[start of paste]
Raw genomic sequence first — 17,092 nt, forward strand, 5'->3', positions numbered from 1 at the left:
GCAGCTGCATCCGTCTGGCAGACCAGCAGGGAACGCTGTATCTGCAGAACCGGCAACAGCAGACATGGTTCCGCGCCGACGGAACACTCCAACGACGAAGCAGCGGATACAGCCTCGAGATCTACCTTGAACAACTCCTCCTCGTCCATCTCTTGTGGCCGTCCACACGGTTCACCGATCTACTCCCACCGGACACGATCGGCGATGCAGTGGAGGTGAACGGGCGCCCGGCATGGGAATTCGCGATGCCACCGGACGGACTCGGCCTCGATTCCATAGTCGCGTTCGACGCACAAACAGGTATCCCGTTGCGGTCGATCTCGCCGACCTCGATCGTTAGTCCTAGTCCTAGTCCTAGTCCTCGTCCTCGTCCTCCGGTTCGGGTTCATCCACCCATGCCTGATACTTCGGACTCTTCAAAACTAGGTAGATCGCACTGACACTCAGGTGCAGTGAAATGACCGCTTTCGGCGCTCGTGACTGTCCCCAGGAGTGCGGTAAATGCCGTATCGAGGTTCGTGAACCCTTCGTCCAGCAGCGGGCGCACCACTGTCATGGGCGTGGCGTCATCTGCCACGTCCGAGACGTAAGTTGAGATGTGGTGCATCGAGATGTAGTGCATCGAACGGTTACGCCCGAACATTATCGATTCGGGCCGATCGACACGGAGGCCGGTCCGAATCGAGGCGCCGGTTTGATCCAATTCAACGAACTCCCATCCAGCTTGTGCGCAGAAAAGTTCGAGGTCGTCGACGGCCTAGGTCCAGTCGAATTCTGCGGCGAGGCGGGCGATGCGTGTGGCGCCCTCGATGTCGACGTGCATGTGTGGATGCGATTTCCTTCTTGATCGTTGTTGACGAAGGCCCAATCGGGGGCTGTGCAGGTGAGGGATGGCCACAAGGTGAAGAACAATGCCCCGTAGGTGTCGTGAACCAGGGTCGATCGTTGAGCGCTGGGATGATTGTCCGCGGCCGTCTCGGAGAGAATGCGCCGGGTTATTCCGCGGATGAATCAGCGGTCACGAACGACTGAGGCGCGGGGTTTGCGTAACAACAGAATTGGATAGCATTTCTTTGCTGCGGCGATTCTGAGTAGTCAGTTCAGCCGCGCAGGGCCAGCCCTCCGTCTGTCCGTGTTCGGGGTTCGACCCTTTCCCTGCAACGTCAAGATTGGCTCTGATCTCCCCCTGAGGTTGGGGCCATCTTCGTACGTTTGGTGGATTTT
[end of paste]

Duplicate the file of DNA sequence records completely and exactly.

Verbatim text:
Raw genomic sequence first — 17,092 nt, forward strand, 5'->3', positions numbered from 1 at the left:
GCAGCTGCATCCGTCTGGCAGACCAGCAGGGAACGCTGTATCTGCAGAACCGGCAACAGCAGACATGGTTCCGCGCCGACGGAACACTCCAACGACGAAGCAGCGGATACAGCCTCGAGATCTACCTTGAACAACTCCTCCTCGTCCATCTCTTGTGGCCGTCCACACGGTTCACCGATCTACTCCCACCGGACACGATCGGCGATGCAGTGGAGGTGAACGGGCGCCCGGCATGGGAATTCGCGATGCCACCGGACGGACTCGGCCTCGATTCCATAGTCGCGTTCGACGCACAAACAGGTATCCCGTTGCGGTCGATCTCGCCGACCTCGATCGTTAGTCCTAGTCCTAGTCCTAGTCCTCGTCCTCGTCCTCCGGTTCGGGTTCATCCACCCATGCCTGATACTTCGGACTCTTCAAAACTAGGTAGATCGCACTGACACTCAGGTGCAGTGAAATGACCGCTTTCGGCGCTCGTGACTGTCCCCAGGAGTGCGGTAAATGCCGTATCGAGGTTCGTGAACCCTTCGTCCAGCAGCGGGCGCACCACTGTCATGGGCGTGGCGTCATCTGCCACGTCCGAGACGTAAGTTGAGATGTGGTGCATCGAGATGTAGTGCATCGAACGGTTACGCCCGAACATTATCGATTCGGGCCGATCGACACGGAGGCCGGTCCGAATCGAGGCGCCGGTTTGATCCAATTCAACGAACTCCCATCCAGCTTGTGCGCAGAAAAGTTCGAGGTCGTCGACGGCCTAGGTCCAGTCGAATTCTGCGGCGAGGCGGGCGATGCGTGTGGCGCCCTCGATGTCGACGTGCATGTGTGGATGCGATTTCCTTCTTGATCGTTGTTGACGAAGGCCCAATCGGGGGCTGTGCAGGTGAGGGATGGCCACAAGGTGAAGAACAATGCCCCGTAGGTGTCGTGAACCAGGGTCGATCGTTGAGCGCTGGGATGATTGTCCGCGGCCGTCTCGGAGAGAATGCGCCGGGTTATTCCGCGGATGAATCAGCGGTCACGAACGACTGAGGCGCGGGGTTTGCGTAACAACAGAATTGGATAGCATTTCTTTGCTGCGGCGATTCTGAGTAGTCAGTTCAGCCGCGCAGGGCCAGCCCTCCGTCTGTCCGTGTTCGGGGTTCGACCCTTTCCCTGCAACGTCAAGATTGGCTCTGATCTCCCCCTGAGGTTGGGGCCATCTTCGTACGTTTGGTGGATTTT